She also has them read some books that they discuss and then watch the movie. Angela's Ashes, Clockwork Orange and some others.

    The last marking period the kids do presentations for movies of their choice and that is their whole grade and final exam. All the kids really seem to like the class.

    Hope this helps.
     
  5. dtrim

    dtrim Rookie

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    Sep 8, 2008

    When I taught Literature of the Mass Media, I had a unit on film. We talked about the film maker's tool box: light, color, sound, camera angles, text, subtext, and...whatever.

    I chose to show Amelie, the French movie with Audrey Tautou. It's in subtitles, which made them really focus on the nonverbal messages, I think. It's such a great film anyway, but there's a scene with I think 17 naughty bits all in a row. I totally censored that with a file folder. It's rated R and my seniors all had permission slips on file, but I'm so not showing that! They can rent it and watch the naughty bits. I assigned pairs different scenes to analyze and create a poster dissection of the filmmaker's toolbox. Great stuff. Then they made 2-minute shorts using all the tools, too.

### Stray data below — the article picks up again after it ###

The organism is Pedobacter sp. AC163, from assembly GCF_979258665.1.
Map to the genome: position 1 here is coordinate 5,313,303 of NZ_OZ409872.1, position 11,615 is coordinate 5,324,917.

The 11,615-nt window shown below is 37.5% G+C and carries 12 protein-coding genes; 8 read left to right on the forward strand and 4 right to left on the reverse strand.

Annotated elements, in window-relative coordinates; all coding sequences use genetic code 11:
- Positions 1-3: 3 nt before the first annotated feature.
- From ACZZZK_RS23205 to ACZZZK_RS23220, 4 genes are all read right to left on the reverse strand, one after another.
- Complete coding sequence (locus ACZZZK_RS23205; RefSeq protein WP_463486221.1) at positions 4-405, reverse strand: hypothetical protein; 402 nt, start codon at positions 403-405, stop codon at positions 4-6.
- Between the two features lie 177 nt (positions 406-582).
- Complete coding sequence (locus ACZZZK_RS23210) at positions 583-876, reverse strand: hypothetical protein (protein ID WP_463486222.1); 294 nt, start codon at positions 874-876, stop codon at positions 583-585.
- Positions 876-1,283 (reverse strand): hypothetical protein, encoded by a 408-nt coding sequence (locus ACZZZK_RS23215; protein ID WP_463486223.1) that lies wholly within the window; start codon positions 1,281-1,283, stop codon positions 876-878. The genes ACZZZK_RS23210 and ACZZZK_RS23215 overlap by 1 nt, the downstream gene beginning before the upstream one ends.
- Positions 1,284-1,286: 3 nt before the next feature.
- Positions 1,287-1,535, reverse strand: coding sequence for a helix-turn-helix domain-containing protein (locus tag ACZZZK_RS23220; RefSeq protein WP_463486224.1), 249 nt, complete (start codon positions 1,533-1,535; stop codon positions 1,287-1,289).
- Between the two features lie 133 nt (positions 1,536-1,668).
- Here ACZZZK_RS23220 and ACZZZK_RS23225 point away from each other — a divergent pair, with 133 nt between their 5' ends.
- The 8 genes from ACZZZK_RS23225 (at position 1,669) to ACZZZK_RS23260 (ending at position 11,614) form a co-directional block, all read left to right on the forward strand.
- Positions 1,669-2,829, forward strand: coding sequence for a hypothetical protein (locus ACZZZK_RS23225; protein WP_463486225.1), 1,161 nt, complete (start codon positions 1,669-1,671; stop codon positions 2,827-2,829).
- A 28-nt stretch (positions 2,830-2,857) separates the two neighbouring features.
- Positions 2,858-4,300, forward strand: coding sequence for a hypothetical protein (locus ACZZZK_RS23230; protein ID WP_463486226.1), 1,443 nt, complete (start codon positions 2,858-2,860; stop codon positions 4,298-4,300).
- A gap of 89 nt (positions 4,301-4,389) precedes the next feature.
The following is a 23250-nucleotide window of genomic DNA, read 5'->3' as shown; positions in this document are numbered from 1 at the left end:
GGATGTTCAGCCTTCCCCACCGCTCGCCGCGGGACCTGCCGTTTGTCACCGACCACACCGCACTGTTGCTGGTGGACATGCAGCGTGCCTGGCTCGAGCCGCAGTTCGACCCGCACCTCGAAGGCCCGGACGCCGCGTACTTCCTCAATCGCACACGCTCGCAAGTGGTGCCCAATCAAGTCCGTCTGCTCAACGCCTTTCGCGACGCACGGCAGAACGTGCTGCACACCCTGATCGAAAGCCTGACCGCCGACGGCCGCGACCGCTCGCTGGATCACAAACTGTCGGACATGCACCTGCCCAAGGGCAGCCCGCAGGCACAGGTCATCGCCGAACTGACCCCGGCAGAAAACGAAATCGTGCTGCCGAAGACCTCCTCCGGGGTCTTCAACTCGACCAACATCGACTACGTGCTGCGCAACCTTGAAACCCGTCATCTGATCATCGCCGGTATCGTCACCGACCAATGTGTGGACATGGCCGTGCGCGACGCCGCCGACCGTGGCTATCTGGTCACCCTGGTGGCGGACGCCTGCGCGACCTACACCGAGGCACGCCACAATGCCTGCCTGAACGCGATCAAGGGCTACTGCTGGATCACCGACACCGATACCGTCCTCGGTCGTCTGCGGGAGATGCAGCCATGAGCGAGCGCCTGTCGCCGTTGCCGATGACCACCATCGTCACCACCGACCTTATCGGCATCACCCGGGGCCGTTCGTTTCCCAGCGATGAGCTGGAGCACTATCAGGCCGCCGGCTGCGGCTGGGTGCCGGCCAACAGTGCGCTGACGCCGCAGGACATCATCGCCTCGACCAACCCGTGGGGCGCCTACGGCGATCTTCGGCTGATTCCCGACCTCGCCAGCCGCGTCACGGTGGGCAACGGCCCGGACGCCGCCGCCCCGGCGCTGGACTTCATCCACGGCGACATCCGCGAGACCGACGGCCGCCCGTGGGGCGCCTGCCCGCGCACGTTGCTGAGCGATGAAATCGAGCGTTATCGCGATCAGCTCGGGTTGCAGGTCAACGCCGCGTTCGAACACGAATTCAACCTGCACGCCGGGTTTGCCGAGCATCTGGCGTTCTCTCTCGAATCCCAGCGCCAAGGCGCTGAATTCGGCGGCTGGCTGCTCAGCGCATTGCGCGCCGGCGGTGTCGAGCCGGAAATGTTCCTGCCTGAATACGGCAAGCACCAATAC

I also did a unit on documentaries and docudramas. Try Into Thin Air and Everest for that pair. Boys Don't Cry and The Brandon Teena Story also work, but you'll have to get permission for both of those and know when to use the file folder.

    Best wishes for success!

    Diane
     
  6. bandnerdtx

    bandnerdtx Aficionado

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    Sep 8, 2008

    I've never taught the class, but I got this link at a journalism workshop: FILM JOURNALISM, THEORY, LOVE & CELEBRATION

    When you Google for ideas, type in "film journalism" and I think you'll find stuff to help you. Apparently, a lot of schools have the journalism teacher teach this class!
     
  7. kstar03

    kstar03 Companion

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    Sep 8, 2008